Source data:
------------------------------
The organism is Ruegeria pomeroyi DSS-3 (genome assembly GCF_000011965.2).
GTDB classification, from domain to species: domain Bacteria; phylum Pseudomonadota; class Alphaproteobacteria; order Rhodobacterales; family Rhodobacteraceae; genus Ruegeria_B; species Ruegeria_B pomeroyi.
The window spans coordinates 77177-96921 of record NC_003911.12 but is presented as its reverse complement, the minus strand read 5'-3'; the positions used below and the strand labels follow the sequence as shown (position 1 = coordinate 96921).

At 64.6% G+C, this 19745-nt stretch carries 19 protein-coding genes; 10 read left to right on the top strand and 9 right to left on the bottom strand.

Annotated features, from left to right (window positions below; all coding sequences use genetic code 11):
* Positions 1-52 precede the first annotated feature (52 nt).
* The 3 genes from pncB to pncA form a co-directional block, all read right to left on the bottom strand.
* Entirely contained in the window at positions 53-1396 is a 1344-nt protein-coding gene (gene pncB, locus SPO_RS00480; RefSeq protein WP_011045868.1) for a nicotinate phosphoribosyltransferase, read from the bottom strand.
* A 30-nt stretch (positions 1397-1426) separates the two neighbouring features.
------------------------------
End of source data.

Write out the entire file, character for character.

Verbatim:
The organism is Ruegeria pomeroyi DSS-3 (genome assembly GCF_000011965.2).
GTDB classification, from domain to species: domain Bacteria; phylum Pseudomonadota; class Alphaproteobacteria; order Rhodobacterales; family Rhodobacteraceae; genus Ruegeria_B; species Ruegeria_B pomeroyi.
The window spans coordinates 77177-96921 of record NC_003911.12 but is presented as its reverse complement, the minus strand read 5'-3'; the positions used below and the strand labels follow the sequence as shown (position 1 = coordinate 96921).

At 64.6% G+C, this 19745-nt stretch carries 19 protein-coding genes; 10 read left to right on the top strand and 9 right to left on the bottom strand.

Annotated features, from left to right (window positions below; all coding sequences use genetic code 11):
* Positions 1-52 precede the first annotated feature (52 nt).
* The 3 genes from pncB to pncA form a co-directional block, all read right to left on the bottom strand.
* Entirely contained in the window at positions 53-1396 is a 1344-nt protein-coding gene (gene pncB, locus SPO_RS00480; RefSeq protein WP_011045868.1) for a nicotinate phosphoribosyltransferase, read from the bottom strand.
* A 30-nt stretch (positions 1397-1426) separates the two neighbouring features.